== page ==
CALL FOR CHAPTERS
August Wilson in Context
Edited by Khalid Y. Long and Isaiah Matthew Wooden
CALL FOR CHAPTERS
August Wilson in Context
Edited by Khalid Y. Long and Isaiah Matthew Wooden
Ex-position Feature Topic Call for Papers
The Twenty-First Century: The New Contemporary?
Publication Date: June 2024 (Issue No. 51)
Submission Deadline: October 31, 2023
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It’s time we began to talk about the twenty-first century. Period.
Periodization is one of those topics to which academics often say there are no well-rounded approaches. We qualify our account, understate the possibility of being spot-on, and even feel apologetic.
CALL FOR CONTRIBUTIONS: “FORGING THE MEDIEVAL” IN INSTITUTIONS
Proposals for short essays (c. 3500-8000 words) are warmly welcomed, on the topic of “forging the medieval” in institutions. In galleries, museums, schools, universities, libraries, archives, or other institutions, how is the medieval past forged? How is it created and curated, presented and (mis)represented, through the institution’s objects and the concept of the institution itself?
About the contribution and cluster:
The CLCS Southeast Asian and Southeast Asian Diasporic Forum invites submissions for a panel at the Modern Language Association Annual Convention on January 4–7, 2024 in Philadelphia, Pennsylvania:
Postcolonial Southeast Asia?: Limits and Possibilities
Call for Papers and Applications
International Conference at The Shirley and Leslie Porter School of Cultural Studies,
Tel Aviv University, June 18-19, 2023
Conference Date/Location: March 25 - 26, 2023; DeKalb, IL
Deadline for Proposals: February 28, 2023
*Registration is now Open! https://mcllm7.wixsite.com/mcllm/registration-travel-planning *
The 31st annual Midwestern Conference on Literature, Language and Media at Northern Illinois University in DeKalb, Illinois, is currently accepting proposals for 20-minute presentations from individuals and panels.
This collection seeks essays willing to explore what it means to flounder and flop--to be afraid and uncomfortable--and to get back up to teach (one hopes) another day. For this is the precarious new normal of teaching and learning in post-pandemic America, where primary and secondary educators are fleeing the profession in droves--citing too much pressure, too little pleasure--and murmurs of “quiet quitting” across college campuses suggest that higher ed might not be far behind.
Continuous human presence in Low Earth Orbit, increasing expansion of techno-scientific infrastructures beyond Earth, and the extractivist ambitions of the commercial 'New Space' sector call for a reconsideration of the conventional analytical frameworks used to describe emergent (extra)terrestrial political, ecological, and social processes. On these accelerating investments, Vidmar has stated “the interplay between natural and social phenomena in the highly contested yet vastly open-ended Universe gave rise to an ecology of (trans)planetary systems – biological, technological and intellectual” (Vidmar, 2020, EASST.net).
American author Mark twain said it best when he wrote, “Against the assault of laughter nothing can stand.” With the world ever balancing so much to cry about with so much to laugh about, The AutoEthnographer Literary and Arts Magazine is excited to announce its call for submissions for the 2023 special issue, “Laughter.” Submissions will be accepted in any of our main categories (writing, poetry, multimedia, video, performance, etc.) between June 1, 2022 and June 1, 2023 and may respond to the following prompts:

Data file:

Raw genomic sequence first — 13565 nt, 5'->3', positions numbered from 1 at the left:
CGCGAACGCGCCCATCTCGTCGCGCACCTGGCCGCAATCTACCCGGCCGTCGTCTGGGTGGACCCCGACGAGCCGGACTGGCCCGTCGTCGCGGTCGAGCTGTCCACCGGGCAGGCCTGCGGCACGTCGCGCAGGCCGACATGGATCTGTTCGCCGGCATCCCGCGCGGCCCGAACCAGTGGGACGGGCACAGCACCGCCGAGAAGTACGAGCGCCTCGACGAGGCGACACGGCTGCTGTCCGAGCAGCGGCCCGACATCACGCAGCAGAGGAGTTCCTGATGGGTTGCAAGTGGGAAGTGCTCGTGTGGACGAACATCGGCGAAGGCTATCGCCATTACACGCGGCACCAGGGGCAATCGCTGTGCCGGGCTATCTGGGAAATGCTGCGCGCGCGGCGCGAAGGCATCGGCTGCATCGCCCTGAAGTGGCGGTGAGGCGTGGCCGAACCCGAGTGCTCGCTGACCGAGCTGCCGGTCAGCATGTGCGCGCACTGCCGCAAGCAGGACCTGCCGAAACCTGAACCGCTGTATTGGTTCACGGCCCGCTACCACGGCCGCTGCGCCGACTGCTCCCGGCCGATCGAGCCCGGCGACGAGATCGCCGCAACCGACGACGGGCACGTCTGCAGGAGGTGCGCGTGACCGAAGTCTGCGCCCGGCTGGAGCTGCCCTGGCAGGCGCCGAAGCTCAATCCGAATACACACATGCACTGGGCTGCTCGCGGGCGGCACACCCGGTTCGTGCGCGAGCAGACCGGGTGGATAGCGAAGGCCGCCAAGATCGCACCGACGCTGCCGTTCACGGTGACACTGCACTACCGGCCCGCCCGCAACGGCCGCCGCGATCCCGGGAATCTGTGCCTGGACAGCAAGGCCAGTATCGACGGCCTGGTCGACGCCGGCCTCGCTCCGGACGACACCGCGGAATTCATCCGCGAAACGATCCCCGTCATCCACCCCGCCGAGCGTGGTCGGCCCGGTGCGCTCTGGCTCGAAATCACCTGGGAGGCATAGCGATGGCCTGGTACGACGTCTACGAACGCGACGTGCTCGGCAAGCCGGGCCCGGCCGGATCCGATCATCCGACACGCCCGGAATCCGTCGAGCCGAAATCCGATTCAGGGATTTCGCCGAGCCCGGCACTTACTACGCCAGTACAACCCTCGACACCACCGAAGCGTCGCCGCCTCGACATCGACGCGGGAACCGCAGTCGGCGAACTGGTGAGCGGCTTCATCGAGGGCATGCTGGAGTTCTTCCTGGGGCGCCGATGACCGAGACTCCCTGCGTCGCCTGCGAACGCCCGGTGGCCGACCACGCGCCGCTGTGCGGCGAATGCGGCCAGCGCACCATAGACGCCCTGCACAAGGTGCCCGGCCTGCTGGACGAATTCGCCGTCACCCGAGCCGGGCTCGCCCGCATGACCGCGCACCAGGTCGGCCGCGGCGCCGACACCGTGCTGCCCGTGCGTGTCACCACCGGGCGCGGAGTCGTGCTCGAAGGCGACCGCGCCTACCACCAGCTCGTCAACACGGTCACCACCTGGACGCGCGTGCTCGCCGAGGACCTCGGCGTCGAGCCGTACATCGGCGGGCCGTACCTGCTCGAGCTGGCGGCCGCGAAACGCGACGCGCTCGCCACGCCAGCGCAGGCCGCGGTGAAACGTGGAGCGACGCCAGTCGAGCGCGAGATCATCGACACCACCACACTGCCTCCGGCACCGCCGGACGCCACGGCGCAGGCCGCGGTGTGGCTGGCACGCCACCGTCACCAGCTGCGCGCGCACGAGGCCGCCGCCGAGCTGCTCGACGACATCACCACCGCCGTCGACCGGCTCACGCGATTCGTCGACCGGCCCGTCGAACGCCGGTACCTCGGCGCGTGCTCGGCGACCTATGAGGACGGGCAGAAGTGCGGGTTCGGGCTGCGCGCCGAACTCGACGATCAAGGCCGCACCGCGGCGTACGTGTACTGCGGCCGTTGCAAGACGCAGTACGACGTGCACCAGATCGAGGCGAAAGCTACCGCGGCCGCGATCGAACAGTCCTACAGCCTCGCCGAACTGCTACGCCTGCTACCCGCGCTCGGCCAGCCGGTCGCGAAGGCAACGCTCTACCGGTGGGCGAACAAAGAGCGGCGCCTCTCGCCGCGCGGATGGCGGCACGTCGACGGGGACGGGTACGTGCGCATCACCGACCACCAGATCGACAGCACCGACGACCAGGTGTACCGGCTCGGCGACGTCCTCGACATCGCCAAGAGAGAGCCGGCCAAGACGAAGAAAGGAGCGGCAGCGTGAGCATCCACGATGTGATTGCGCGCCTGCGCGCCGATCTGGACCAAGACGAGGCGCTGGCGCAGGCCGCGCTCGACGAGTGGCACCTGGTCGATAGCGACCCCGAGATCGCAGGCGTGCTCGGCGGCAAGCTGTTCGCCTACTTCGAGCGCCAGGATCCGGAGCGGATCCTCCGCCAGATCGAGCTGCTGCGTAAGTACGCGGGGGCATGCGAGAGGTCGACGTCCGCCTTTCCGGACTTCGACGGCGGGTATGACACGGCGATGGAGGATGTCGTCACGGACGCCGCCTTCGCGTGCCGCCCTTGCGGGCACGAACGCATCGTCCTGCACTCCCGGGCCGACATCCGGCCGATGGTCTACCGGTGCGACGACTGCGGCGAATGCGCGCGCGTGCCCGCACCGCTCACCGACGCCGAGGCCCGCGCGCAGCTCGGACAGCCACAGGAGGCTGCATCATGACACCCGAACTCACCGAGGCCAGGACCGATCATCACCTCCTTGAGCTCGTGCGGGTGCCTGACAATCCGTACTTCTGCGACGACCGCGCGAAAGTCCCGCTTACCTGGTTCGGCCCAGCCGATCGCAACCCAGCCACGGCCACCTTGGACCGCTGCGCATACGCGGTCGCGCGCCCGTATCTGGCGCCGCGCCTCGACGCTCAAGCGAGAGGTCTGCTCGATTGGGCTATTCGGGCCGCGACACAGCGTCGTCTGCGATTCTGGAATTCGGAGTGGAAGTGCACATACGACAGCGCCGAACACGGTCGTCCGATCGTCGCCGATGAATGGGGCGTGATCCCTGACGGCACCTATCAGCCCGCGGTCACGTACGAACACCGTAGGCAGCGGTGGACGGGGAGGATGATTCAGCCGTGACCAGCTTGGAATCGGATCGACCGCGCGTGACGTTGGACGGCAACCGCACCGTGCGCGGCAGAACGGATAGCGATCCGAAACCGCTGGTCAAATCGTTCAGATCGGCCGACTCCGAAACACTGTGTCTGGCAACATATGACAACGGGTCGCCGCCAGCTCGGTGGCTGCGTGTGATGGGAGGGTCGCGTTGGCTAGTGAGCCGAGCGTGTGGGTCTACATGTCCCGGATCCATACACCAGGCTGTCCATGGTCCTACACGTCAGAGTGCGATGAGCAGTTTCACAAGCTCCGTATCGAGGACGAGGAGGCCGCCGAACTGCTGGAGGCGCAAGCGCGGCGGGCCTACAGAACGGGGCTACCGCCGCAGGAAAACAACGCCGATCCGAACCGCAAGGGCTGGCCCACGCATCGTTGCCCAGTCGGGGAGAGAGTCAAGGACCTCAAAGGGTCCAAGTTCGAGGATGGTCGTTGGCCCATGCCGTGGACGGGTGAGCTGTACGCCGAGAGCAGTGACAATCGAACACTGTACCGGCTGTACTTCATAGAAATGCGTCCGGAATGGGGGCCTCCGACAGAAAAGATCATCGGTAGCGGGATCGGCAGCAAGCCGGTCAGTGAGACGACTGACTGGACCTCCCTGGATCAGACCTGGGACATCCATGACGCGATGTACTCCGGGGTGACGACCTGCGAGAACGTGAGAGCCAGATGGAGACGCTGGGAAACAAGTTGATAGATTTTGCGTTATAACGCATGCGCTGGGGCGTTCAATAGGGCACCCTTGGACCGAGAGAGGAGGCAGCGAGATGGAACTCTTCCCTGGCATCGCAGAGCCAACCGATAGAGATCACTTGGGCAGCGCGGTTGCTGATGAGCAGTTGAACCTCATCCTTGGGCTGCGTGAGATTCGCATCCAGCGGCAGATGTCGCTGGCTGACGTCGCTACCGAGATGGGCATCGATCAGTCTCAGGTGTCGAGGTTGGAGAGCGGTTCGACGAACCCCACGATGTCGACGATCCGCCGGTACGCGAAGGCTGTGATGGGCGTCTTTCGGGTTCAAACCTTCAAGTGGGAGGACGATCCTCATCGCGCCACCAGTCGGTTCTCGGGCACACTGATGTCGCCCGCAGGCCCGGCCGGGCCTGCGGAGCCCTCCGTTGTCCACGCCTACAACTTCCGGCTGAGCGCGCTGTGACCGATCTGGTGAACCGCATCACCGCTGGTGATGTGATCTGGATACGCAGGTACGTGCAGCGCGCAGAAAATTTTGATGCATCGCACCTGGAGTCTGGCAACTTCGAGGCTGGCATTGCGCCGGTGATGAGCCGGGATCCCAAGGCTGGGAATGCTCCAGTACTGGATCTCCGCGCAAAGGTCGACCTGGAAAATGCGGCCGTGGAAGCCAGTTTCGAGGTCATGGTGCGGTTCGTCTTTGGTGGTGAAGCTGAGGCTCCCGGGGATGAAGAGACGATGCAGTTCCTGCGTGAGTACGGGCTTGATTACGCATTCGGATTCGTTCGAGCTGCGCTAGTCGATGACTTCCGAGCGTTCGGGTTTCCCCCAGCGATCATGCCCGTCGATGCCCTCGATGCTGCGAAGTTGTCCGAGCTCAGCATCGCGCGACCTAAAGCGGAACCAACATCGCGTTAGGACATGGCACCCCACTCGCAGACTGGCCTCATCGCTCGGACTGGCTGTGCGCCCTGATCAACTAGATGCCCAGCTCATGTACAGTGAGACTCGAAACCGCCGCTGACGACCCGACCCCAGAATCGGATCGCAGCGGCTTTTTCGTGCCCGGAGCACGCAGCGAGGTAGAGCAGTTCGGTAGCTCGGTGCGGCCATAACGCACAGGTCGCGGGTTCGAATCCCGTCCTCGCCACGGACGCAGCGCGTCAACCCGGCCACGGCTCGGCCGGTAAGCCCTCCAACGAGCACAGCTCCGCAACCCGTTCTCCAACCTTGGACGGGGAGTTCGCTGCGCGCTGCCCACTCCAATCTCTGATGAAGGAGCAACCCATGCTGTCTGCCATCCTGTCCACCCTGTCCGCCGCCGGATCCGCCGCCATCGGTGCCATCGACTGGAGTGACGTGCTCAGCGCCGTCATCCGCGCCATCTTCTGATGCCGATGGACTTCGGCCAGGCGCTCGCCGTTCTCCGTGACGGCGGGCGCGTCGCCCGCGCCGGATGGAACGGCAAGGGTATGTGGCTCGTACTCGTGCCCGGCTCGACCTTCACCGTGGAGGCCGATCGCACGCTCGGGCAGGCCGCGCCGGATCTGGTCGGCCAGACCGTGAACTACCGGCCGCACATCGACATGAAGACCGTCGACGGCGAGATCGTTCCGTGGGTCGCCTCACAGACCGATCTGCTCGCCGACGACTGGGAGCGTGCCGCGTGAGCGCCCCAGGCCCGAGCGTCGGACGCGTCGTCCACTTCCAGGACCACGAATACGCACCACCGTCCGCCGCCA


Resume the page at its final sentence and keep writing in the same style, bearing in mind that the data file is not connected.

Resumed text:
This panel investigates Italian American transnational and transgenerational depictions of memory and ethnic identity through visual culture. Our goal is to invite scholars to reflect on diverse media and forms of representation, drawing attention to artists, authors, and performers who used visual components to narrate their hybrid identities and relationships to trauma, diaspora, and postmemory. Names like Fasanella, B. Amore, DiSalvo, Stella, and Scanga, come to mind, as artists who gave form to visual tropes of memory narrating their experience as first and second generation Italian Americans.
Call for Papers:
“Disembodied Communications: Vulnerable Identities and Caring Connections in Literary Texts”
York EGSA Conference 2023 - May 12th, 2023
Deadline: EXTENDED -- February 28th, 2023, 11:59 pm EST
Call for Abstracts and Proposals
Abstracts and proposals are called for research presentations, paper presentations, panels and position paper proposals. All abstracts and proposals must be submitted electronically though the chair persons listed. Only a complete submission is eligible for review. A confirmation email will be sent once the abstract or proposal has been received.
CFP Deadline has been extended to February 28, 2023!
VLT #93: Reconsidering Mass Media
The last few years have seen a resurgence in conservative political activism concerned with protecting children from queer adults. Parents and politicians around the country are pushing to pass homophobic and transphobic legislation. These include, to name a few examples, laws being proposed to prohibit children from attending Drag shows, the “Don’t Say Gay Bill” in Florida, and most recently, DeSantis blaming queer theory for the rejection of a high school AP African American Studies course. These contemporary iterations, of course, have historical precedents: such as Anita Bryant’s “Save Our Children” or The Briggs Initiative to fire gay teachers.